Hacking Twitter Isn’t Even a Challenge. Burger King and Jeep Learned This Lesson the Hard Way.

Linda Musthaler
By | February 20, 2013

Posted in: Network Security Trends

First Burger King and now Jeep. Both prominent companies have suffered embarrassment since having their Twitter accounts hijacked this week, reportedly by Anonymous. It’s unfortunate, but these two companies join a long list of other businesses, news media outlets, politicians (including Barack Obama), celebrities and even average citizens who have found their Twitter accounts taken over by hackers.

The problem is so pervasive that dozens of articles turn up when you search on “what to do if your Twitter account is hacked.” Even Twitter itself devotes a page on its website to instruct users how to deal with the problem. (The solution? Change your account password.)

Since its founding in 2006, Twitter has become an important service for disseminating information around the world. While we still might get a Tweet that tells us what Kim K had for breakfast (now that she’s eating for two), it’s just as likely that we’ll learn of breaking news in war-torn countries, or of severe weather heading our way, or even of an active shooter on a college campus. What’s more, Twitter usage spikes during significant events like last summer’s Olympics or the recent Super Bowl.

Twitter claims to have 200 million active tweeters, and even more users who simply follow what other people have to say. The number of users has been on a strong growth trajectory, and even businesses now consider Twitter to be a “must have” in their stable of methods to stay in touch with loyal customers. With so much interest from users from every corner of the globe, it’s a real shame that Twitter pays lip service to its users’ privacy and account security.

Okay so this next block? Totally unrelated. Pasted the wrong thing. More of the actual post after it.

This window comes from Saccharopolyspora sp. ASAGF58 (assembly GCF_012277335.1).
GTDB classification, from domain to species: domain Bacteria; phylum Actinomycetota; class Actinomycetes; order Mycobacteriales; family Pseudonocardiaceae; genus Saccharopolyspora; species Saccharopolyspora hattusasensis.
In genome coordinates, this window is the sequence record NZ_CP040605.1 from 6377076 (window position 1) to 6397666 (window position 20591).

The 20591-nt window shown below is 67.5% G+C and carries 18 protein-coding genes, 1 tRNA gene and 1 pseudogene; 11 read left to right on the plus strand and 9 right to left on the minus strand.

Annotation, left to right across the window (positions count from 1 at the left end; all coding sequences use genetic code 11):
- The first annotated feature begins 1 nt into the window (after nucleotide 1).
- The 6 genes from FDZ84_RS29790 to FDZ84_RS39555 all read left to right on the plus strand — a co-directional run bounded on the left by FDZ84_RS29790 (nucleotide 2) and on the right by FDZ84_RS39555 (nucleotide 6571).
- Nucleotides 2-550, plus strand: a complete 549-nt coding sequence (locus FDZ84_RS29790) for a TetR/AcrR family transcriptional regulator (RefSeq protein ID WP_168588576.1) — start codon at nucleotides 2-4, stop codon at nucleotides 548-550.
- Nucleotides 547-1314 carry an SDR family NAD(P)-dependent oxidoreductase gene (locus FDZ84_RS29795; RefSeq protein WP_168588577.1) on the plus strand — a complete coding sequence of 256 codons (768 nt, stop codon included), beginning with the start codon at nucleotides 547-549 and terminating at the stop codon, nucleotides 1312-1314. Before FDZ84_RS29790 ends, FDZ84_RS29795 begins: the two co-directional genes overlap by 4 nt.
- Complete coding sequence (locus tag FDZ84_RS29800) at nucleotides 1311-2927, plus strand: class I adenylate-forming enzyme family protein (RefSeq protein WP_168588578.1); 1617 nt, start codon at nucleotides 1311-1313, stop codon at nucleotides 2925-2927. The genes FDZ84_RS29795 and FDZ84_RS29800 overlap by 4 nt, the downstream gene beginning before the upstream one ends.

It was just a few weeks ago that Twitter itself was hacked and approximately 250,000 account credentials may have been compromised. The company advised these vulnerable users to change their passwords and be careful about links to third party applications.

In 2009, the Federal Trade Commission charged that the social network put users' personal information at risk, while deceiving them about safeguards to protect data. This was the first time the FTC took action against a social networking company about faulty security. Twitter settled the case in 2010 by agreeing to take measures to increase user account security and to allow a third party to assess the company’s security program biannually for 10 years. What’s more, Twitter is barred for 20 years from misleading users about the extent to which it protects their privacy and personal information.

Want to know how easy it is to hack someone’s Twitter account? There’s a service that will do it for you. Check out http://loginthief.com/hack-twitter.php.

Hacking Twitter

Loginthief outlines four easy steps to hack a Twitter account:

  1. Create a free account with this service.

  2. Login to this free account to gain access to your Twitter phishing links, or send Loginthief the target’s email address for them to hack.

  3. From your account, you can view all phished and hacked Twitter accounts.

  4. Login to your target’s Twitter account using the hacked information provided to you.


These steps are so easy to follow that even Kim K might be able to figure them out.

As a company, Twitter is a possible candidate for an IPO in 2013. If that’s truly the case, this company has some serious work to do to beef up its account security and user privacy. Meanwhile, businesses that make use of Twitter to build a following of loyal customers better rethink their strategies after seeing what just happened to Burger King and Jeep.

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